For example, those applying to Yale may be asked these general questions.

  • What made you interested in something for years?
  • Tell me about an influential person in your life (teacher, trainer, etc.).
  • What are you doing for fun
  • What do you hope for from your experience as a student?

If you've already majored or shown a strong interest in theater, writing, travel, or music, you may be asked a few questions specific to your field or interest. However, your answers to these questions should go without saying.

Yale suggests that interviewers could ask “theater fans” such as the following questions.

  • What are some of your favorite roles? How is it for you when you're on stage?
  • Is there a character that you would really like to play? Is there a show that you would really like to put on?
  • What can theater offer that other forms of performance cannot? What are your options?

And "the writer" could be asked these questions.

  • What do you like to write Fiction, non-fiction, poetry?
  • Do you have favorite subjects that you enjoy writing about? Why?
  • Where do you collect your topics? What inspires you to write?
  • Did you have the opportunity to share your writing with an audience?

Overall, it's a good idea to familiarize yourself with a few possible questions. It is important to check that the school you are applying to has sample questions online, as they do with Yale. However, you should never conduct an interview with a saved list of answers, otherwise you will not be perceived as authentic.

Think of your interview as a conversation. The interviewer will often ask follow-up questions based on your last answer. You want to be able to think locally and answer questions naturally. However, this is only possible if you have done your research before starting the interview.

6. Practice, practice, practice

The best way to feel prepared for an interview is to practice extensively beforehand. While answering questions in the mirror is better than nothing, it's best to ask your parent, sibling, or friend to sit down with you and do a bogus interview.

If the college you're interviewing for has a list of questions online, like Yale, print out those questions and have your practice partner ask questions from this sheet. By going through mock interviews, you will become familiar and familiar with the interview process.

You can identify and fix technical problems such as “um” or “like” too often. And you will get a sense of how well prepared you really are. This will help you determine if you need to go back and do more research.

7. Make sure you have questions at the end

At the end of your interview, your interviewer will likely ask you if you have any questions. This is not the time to shrug and mumble, "No, I think I got it."

Use this as an opportunity to have a stimulating conversation with your interviewer that shows your real interest in the school.

Prove that you did your research by asking questions that you really want to know the answers to. For example, if you're interested in your post-college life, ask about the strength of the school's alumni network. For example, if you're passionate about rugby, ask about the strength of the club team and whether there are people on campus who share your passion for the sport.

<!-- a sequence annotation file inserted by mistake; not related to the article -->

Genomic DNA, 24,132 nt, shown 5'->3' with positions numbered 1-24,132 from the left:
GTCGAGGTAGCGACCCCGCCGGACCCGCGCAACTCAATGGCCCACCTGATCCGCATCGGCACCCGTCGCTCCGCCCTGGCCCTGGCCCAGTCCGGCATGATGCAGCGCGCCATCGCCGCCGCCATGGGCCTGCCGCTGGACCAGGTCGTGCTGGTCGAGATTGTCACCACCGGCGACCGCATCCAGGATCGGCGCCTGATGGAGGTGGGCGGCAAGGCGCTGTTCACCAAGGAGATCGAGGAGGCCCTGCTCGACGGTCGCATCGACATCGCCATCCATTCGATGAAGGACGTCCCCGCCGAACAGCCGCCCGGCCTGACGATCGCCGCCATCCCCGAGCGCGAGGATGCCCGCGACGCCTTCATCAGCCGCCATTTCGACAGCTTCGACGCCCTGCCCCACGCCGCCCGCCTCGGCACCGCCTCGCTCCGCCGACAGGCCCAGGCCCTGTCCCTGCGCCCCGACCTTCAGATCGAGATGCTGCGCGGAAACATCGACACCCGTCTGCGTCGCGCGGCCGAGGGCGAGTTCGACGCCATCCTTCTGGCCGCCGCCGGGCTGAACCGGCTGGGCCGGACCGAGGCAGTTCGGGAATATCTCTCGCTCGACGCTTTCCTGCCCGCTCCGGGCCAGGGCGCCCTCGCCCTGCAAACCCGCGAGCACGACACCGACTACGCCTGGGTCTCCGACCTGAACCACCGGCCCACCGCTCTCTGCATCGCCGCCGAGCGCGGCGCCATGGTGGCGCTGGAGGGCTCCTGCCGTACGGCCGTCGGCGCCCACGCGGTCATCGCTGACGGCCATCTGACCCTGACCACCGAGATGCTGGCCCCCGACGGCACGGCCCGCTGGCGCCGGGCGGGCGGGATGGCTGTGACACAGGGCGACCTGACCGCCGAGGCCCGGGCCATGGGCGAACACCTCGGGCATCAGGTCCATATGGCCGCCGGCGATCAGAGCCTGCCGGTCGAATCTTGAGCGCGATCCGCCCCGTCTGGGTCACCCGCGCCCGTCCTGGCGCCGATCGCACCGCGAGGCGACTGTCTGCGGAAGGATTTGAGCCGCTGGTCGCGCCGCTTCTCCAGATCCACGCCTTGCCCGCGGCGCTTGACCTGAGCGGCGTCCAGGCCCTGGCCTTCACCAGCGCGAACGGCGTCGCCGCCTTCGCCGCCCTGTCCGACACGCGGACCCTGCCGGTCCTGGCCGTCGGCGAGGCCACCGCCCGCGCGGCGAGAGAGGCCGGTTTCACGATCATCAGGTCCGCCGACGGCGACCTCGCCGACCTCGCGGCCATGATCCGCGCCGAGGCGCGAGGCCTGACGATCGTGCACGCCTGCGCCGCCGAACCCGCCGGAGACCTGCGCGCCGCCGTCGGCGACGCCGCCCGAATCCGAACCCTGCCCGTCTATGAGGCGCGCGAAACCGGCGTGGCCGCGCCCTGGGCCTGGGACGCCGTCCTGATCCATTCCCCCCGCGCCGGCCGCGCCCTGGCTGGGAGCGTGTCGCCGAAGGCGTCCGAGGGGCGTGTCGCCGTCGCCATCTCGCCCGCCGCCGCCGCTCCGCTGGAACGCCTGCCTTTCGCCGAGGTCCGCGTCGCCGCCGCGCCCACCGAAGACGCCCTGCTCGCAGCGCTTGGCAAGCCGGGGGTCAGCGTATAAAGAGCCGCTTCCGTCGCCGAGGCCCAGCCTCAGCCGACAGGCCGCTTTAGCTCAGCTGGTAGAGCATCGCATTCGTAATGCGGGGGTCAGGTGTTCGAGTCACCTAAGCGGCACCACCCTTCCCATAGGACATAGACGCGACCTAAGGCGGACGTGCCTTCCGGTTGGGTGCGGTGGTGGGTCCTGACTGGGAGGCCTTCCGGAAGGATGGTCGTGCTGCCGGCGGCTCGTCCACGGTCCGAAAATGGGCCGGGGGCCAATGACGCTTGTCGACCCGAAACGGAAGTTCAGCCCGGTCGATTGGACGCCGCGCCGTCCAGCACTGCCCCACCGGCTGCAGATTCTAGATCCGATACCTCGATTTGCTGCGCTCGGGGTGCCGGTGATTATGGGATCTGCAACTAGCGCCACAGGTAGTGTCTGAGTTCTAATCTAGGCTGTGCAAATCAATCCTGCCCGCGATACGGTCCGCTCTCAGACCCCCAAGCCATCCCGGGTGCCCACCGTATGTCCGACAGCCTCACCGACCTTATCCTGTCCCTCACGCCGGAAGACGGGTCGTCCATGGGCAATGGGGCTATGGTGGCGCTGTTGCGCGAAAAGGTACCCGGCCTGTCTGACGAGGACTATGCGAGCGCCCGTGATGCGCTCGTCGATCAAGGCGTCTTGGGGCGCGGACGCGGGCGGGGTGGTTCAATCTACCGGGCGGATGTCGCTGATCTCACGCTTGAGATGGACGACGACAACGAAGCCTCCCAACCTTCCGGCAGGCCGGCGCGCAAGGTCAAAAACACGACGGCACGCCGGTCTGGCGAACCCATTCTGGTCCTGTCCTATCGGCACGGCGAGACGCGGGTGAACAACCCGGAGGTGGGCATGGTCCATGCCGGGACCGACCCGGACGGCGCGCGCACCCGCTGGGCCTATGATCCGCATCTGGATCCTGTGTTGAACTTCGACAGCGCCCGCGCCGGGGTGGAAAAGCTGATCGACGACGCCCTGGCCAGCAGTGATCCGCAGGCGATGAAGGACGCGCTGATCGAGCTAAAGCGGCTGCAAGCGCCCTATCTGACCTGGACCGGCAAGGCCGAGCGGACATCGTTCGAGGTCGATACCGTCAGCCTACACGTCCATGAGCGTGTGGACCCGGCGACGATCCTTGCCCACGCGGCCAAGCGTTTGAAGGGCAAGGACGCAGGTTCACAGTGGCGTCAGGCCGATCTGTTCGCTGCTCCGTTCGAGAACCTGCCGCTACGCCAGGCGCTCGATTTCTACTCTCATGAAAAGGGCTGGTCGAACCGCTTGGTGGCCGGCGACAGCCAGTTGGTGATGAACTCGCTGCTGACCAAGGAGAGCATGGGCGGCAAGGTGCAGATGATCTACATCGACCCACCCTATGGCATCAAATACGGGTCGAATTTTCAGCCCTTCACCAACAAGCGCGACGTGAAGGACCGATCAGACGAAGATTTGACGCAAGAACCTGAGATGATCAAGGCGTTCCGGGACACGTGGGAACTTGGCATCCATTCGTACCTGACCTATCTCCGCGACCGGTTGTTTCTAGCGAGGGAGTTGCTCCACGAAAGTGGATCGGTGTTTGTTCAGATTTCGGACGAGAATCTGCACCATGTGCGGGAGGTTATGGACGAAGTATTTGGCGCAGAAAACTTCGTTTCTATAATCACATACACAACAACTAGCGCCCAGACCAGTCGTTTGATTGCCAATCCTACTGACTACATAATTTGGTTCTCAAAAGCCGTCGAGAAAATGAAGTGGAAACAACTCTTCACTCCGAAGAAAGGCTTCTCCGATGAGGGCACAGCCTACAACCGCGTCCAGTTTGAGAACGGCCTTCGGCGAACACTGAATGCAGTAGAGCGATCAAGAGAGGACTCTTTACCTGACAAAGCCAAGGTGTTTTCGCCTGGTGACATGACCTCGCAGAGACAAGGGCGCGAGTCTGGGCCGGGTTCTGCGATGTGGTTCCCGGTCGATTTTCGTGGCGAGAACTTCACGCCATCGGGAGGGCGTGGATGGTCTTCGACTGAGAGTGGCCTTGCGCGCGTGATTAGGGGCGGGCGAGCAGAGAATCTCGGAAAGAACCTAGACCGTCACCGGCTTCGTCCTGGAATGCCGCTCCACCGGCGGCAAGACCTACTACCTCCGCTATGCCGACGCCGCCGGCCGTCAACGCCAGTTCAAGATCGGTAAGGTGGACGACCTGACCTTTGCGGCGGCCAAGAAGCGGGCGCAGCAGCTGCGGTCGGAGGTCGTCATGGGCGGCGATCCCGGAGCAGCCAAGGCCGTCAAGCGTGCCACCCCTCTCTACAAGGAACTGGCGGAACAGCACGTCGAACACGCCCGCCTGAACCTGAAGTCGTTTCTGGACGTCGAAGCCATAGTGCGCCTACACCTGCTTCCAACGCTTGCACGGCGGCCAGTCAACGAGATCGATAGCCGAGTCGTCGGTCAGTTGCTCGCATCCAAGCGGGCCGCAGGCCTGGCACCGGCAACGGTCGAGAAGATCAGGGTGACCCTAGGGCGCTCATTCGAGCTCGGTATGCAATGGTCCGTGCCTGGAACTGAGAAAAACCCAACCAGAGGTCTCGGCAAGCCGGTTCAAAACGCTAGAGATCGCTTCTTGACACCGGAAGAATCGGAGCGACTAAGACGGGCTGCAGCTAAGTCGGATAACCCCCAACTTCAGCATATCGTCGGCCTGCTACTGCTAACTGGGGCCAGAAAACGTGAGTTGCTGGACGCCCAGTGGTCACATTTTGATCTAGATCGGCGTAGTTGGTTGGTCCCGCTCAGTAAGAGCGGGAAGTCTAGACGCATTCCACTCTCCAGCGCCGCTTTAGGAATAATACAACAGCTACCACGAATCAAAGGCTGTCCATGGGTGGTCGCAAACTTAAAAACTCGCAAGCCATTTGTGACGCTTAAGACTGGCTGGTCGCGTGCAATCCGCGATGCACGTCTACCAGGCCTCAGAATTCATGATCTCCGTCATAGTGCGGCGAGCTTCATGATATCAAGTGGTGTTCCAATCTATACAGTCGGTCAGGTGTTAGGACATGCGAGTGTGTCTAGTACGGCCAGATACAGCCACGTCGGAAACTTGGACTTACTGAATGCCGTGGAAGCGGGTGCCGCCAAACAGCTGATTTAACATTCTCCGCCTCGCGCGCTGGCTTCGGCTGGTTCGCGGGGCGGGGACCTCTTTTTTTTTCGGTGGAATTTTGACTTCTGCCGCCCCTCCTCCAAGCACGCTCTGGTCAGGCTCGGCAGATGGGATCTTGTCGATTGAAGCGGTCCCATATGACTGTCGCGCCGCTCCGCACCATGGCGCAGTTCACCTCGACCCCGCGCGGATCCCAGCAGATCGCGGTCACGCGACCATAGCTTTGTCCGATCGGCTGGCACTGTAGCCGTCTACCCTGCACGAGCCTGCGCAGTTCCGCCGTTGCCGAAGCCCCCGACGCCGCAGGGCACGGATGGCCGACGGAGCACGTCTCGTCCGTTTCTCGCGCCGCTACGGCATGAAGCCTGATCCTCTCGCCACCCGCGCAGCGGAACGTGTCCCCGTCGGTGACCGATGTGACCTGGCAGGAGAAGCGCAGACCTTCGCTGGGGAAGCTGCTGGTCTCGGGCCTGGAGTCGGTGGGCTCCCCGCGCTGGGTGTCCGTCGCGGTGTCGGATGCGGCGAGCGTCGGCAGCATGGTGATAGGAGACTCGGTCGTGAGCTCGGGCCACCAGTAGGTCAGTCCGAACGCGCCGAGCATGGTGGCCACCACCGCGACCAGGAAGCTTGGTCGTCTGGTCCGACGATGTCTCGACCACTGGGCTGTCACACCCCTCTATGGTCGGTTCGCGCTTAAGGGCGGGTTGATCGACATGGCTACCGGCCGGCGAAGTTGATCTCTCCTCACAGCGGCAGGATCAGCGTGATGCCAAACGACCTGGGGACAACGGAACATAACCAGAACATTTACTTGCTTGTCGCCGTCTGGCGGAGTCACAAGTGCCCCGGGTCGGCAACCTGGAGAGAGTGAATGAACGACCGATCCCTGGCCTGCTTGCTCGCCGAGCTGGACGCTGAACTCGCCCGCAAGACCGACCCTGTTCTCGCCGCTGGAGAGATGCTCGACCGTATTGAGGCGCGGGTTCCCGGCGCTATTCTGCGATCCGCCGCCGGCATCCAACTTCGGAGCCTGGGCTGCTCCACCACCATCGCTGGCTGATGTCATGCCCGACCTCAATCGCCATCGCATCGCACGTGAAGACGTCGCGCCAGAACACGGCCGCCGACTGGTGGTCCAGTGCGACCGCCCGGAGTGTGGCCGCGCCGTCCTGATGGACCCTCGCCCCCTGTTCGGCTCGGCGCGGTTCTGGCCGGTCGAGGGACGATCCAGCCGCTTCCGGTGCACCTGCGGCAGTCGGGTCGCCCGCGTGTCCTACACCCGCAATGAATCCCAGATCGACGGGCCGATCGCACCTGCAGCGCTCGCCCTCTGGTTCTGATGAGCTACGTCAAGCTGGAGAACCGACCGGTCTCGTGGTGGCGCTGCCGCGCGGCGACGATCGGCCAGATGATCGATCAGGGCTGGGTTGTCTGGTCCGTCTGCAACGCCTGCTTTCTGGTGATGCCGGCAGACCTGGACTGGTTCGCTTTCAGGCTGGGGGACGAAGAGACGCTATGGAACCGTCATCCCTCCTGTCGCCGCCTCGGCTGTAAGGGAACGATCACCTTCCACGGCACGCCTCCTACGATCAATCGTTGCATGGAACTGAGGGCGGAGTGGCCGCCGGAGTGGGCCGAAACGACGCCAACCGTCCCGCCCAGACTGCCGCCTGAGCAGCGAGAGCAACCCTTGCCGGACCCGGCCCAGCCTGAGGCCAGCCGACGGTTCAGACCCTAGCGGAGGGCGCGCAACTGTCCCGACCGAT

Even if the interviewer doesn't have an answer to your question, this gives the interviewer more insight into yourself, apart from your test results. And they can likely point you in the direction of someone who knows the answers.

That said, you don't want meaningless, googleable questions like "What is the total number of signups?" Put. or "would I be able to study math?"

Your interviewer is spending their precious time with you and you don't want to waste them on simple questions because you are too lazy to research them yourself. It also signals that you haven't done your research.

8. Be early

Be there and ready for your interview at least 15 minutes before the actual start time. If you are driving 20 minutes away, give yourself at least 35 minutes. If your interview is on Skype or Zoom, be sure to sit down at your computer 15 minutes early.

Not only does this give you extra time in case you run into traffic or have technical problems with your computer, it also gives you a moment to take a deep breath, calm down, and gather your thoughts before the interview.

9. Check the dress code

A Google search shows you that most colleges and universities, including MIT applicants, don't have to dress up for the interview. But that doesn't mean you should wear shorts and a hoodie.

Be presentable. If the school you are applying for doesn't specify how to dress, wear what you consider "business casual". Don't wear a suit and you can likely lose your tie. Looks great but is comfortable.

Whenever you go anywhere to meet an interviewer, try to match your clothes with the location. For example, if you come to a coffee shop in a full suit, an interviewer may feel uncomfortable, but so may your workout clothes.

Conclusion

Sitting down one-on-one with someone you don't know and who is affecting your chances of getting into your dream school can no doubt be scary. But the more prepared and confident you are, the more your fears will go away. If you follow the tips in this article and prepare in depth, you can develop confidence. Of course, you'll be excited and ready to impress.